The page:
Commentator fired over Venus Williams ‘gorilla’ comment can’t find media work
In January 2017, Adler was providing commentary on the Australian Open when he apparently said that Williams was demonstrating a “gorilla-style” on the court. His comments immediately went viral and sparked controversy on social media, with many users accusing him of racism.
Adler himself denied intending to offend Williams, and insisted the comment wasn’t a racist slur. He explained that his remarks were misinterpreted, as he said “guerilla-style” while referring to Williams’ moves on the hard court.
Nevertheless, ESPN, who had hired the commentator to cover the season-opening Grand Slam, fired Adler. The commentator has since been unable to find work and accused the channel of tarnishing his reputation in a lawsuit claiming ESPN wrongfully cut ties with him.
“They didn’t have good cause and I didn’t do anything wrong,” Adler told NBC’s ‘Today’ show last August. “They killed me, they made me unemployable. They ended my career, they killed my reputation, my good name. What else was I supposed to do?”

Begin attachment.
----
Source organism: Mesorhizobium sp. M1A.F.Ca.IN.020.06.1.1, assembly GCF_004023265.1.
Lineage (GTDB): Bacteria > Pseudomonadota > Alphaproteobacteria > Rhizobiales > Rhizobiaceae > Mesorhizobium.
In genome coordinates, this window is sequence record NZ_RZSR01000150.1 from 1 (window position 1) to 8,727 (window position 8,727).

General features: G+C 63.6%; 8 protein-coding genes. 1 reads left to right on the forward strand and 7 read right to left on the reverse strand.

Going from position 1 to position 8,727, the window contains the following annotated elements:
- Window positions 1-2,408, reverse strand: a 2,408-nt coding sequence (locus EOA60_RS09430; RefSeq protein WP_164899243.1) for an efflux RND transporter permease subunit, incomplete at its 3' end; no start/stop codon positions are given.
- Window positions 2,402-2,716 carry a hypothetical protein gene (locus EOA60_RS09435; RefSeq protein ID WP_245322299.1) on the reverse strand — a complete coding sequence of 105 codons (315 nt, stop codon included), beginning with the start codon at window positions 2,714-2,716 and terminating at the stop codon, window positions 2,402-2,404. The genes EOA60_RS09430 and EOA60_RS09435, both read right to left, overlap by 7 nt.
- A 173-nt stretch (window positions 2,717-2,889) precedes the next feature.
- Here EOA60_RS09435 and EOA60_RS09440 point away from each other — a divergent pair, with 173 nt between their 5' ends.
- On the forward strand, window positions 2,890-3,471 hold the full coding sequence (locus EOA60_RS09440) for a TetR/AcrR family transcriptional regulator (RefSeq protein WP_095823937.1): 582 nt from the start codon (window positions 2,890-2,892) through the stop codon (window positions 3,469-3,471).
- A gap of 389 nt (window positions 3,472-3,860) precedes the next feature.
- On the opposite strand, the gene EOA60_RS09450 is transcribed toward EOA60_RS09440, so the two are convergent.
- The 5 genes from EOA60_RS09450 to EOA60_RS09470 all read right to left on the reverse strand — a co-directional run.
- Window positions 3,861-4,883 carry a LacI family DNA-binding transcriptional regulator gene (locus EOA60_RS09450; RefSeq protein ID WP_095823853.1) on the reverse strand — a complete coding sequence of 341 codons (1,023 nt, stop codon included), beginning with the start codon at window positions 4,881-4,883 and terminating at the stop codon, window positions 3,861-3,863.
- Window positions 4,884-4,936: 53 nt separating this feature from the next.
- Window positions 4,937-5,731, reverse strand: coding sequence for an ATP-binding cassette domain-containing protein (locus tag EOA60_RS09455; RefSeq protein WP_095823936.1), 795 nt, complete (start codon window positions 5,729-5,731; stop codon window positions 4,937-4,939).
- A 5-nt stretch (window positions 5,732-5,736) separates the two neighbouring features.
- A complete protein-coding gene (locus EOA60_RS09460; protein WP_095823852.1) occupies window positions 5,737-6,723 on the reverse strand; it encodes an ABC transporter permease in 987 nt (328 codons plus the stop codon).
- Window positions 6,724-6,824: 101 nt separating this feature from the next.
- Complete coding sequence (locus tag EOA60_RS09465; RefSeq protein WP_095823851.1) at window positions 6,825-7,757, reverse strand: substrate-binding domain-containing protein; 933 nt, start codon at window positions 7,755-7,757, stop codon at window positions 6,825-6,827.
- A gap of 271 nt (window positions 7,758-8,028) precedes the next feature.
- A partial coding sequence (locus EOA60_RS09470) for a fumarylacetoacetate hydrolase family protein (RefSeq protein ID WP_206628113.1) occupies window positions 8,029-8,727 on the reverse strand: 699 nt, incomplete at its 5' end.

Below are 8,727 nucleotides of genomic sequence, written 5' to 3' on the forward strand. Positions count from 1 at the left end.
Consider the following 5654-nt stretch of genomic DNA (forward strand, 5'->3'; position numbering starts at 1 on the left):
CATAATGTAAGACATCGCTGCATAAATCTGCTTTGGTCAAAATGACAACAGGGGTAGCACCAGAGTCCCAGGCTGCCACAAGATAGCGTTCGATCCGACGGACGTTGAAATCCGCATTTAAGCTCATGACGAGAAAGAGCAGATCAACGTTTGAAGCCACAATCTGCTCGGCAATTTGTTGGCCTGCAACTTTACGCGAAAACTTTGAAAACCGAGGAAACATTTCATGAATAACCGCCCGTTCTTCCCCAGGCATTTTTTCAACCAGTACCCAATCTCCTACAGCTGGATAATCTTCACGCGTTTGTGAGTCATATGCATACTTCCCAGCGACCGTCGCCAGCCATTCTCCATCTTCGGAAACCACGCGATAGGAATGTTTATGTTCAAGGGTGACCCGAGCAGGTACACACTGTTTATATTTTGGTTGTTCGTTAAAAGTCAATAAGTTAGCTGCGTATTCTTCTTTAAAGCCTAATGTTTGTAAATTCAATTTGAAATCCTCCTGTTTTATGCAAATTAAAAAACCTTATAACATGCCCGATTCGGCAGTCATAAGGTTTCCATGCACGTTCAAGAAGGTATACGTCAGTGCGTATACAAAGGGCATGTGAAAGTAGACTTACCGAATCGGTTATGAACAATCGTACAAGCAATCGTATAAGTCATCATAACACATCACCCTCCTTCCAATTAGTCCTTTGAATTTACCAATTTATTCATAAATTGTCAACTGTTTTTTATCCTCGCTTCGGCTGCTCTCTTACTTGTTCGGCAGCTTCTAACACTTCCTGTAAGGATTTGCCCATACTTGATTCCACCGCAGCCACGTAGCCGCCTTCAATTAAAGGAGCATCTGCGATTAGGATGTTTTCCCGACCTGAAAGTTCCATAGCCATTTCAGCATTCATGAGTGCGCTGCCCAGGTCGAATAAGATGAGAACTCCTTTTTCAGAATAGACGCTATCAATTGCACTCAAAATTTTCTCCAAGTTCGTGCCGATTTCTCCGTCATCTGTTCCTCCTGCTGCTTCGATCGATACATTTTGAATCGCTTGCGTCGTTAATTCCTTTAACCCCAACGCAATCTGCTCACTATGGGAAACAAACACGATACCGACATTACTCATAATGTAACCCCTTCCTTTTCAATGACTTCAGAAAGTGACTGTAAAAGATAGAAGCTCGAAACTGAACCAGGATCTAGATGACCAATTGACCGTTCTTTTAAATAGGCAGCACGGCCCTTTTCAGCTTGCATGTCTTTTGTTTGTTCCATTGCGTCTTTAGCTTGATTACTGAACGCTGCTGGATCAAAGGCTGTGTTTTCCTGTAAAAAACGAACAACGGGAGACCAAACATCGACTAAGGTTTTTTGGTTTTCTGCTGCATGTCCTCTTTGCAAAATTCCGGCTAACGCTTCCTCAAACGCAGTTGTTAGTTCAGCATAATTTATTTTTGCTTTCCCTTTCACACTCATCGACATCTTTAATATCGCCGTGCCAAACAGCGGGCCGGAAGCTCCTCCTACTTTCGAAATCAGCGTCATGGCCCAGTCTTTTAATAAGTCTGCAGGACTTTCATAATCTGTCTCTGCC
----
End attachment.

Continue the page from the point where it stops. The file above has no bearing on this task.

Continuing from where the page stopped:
ESPN responded to Adler’s accusations by saying that the channel was not tied by contractual obligations with the commentator, who worked on a freelance basis.
“ESPN had no contractual obligation to put Adler on the air; its contractual obligation was to pay him for seven days of possible work,” the broadcaster said. “ESPN did pay Adler; he received 100 percent of his daily rate for all seven days of the coverage of the 2017 Australian Open, including days he did not work. ESPN was under no contractual obligation to retain Adler for a future announcing assignment.”
In a summary judgment motion filed last week, ESPN insisted that regardless of whether Adler pronounced "gorilla" or "guerrilla," his comments provoked unnecessary public uproar.
"No 'cause' was needed," ESPN responded in court. "[B]ut even if cause were required, Adler's controversial comment supplied it. It is unnecessary to decide whether Adler meant 'gorilla' or 'guerrilla'; even crediting Adler's spin, he chose his words poorly and provoked a public outcry that ESPN had to take steps to quell, to stem criticism of Adler and ESPN itself and return the focus to the competition on the court."